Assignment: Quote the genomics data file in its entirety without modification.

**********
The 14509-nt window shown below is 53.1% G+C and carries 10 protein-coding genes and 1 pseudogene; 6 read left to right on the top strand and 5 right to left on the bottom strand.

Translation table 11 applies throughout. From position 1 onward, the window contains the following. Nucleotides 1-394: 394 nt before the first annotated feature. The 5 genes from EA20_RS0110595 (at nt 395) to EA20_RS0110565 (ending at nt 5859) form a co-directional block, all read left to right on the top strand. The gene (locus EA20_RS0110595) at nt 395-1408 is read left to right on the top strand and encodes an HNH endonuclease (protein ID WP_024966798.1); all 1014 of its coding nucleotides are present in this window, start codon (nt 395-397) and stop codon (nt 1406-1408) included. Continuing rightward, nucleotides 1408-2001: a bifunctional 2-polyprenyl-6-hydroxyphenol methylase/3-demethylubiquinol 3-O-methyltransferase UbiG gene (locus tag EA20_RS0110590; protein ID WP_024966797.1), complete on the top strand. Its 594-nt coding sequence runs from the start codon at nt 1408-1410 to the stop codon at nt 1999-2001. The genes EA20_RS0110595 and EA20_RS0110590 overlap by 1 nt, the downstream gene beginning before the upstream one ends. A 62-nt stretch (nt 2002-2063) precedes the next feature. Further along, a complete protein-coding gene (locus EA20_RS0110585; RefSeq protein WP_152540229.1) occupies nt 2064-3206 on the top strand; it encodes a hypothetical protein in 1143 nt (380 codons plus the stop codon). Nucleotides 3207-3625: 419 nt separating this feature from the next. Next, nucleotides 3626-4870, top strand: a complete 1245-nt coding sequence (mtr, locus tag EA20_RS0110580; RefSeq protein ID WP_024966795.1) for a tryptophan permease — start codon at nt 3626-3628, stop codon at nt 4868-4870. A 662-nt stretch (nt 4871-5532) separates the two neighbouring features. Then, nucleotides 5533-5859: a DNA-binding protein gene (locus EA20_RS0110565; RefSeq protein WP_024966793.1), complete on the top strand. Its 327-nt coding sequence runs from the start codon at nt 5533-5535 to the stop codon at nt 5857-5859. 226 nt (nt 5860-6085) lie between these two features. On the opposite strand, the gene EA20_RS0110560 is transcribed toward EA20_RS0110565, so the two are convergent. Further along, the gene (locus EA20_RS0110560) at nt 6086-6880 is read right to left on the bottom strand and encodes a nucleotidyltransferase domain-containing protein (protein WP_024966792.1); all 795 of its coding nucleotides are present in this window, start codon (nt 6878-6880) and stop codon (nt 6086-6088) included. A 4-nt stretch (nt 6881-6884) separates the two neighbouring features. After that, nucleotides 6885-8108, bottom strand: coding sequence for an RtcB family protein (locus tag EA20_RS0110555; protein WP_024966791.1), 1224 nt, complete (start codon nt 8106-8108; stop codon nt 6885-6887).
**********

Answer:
The 14509-nt window shown below is 53.1% G+C and carries 10 protein-coding genes and 1 pseudogene; 6 read left to right on the top strand and 5 right to left on the bottom strand.

Translation table 11 applies throughout. From position 1 onward, the window contains the following. Nucleotides 1-394: 394 nt before the first annotated feature. The 5 genes from EA20_RS0110595 (at nt 395) to EA20_RS0110565 (ending at nt 5859) form a co-directional block, all read left to right on the top strand. The gene (locus EA20_RS0110595) at nt 395-1408 is read left to right on the top strand and encodes an HNH endonuclease (protein ID WP_024966798.1); all 1014 of its coding nucleotides are present in this window, start codon (nt 395-397) and stop codon (nt 1406-1408) included. Continuing rightward, nucleotides 1408-2001: a bifunctional 2-polyprenyl-6-hydroxyphenol methylase/3-demethylubiquinol 3-O-methyltransferase UbiG gene (locus tag EA20_RS0110590; protein ID WP_024966797.1), complete on the top strand. Its 594-nt coding sequence runs from the start codon at nt 1408-1410 to the stop codon at nt 1999-2001. The genes EA20_RS0110595 and EA20_RS0110590 overlap by 1 nt, the downstream gene beginning before the upstream one ends. A 62-nt stretch (nt 2002-2063) precedes the next feature. Further along, a complete protein-coding gene (locus EA20_RS0110585; RefSeq protein WP_152540229.1) occupies nt 2064-3206 on the top strand; it encodes a hypothetical protein in 1143 nt (380 codons plus the stop codon). Nucleotides 3207-3625: 419 nt separating this feature from the next. Next, nucleotides 3626-4870, top strand: a complete 1245-nt coding sequence (mtr, locus tag EA20_RS0110580; RefSeq protein ID WP_024966795.1) for a tryptophan permease — start codon at nt 3626-3628, stop codon at nt 4868-4870. A 662-nt stretch (nt 4871-5532) separates the two neighbouring features. Then, nucleotides 5533-5859: a DNA-binding protein gene (locus EA20_RS0110565; RefSeq protein WP_024966793.1), complete on the top strand. Its 327-nt coding sequence runs from the start codon at nt 5533-5535 to the stop codon at nt 5857-5859. 226 nt (nt 5860-6085) lie between these two features. On the opposite strand, the gene EA20_RS0110560 is transcribed toward EA20_RS0110565, so the two are convergent. Further along, the gene (locus EA20_RS0110560) at nt 6086-6880 is read right to left on the bottom strand and encodes a nucleotidyltransferase domain-containing protein (protein WP_024966792.1); all 795 of its coding nucleotides are present in this window, start codon (nt 6878-6880) and stop codon (nt 6086-6088) included. A 4-nt stretch (nt 6881-6884) separates the two neighbouring features. After that, nucleotides 6885-8108, bottom strand: coding sequence for an RtcB family protein (locus tag EA20_RS0110555; protein WP_024966791.1), 1224 nt, complete (start codon nt 8106-8108; stop codon nt 6885-6887).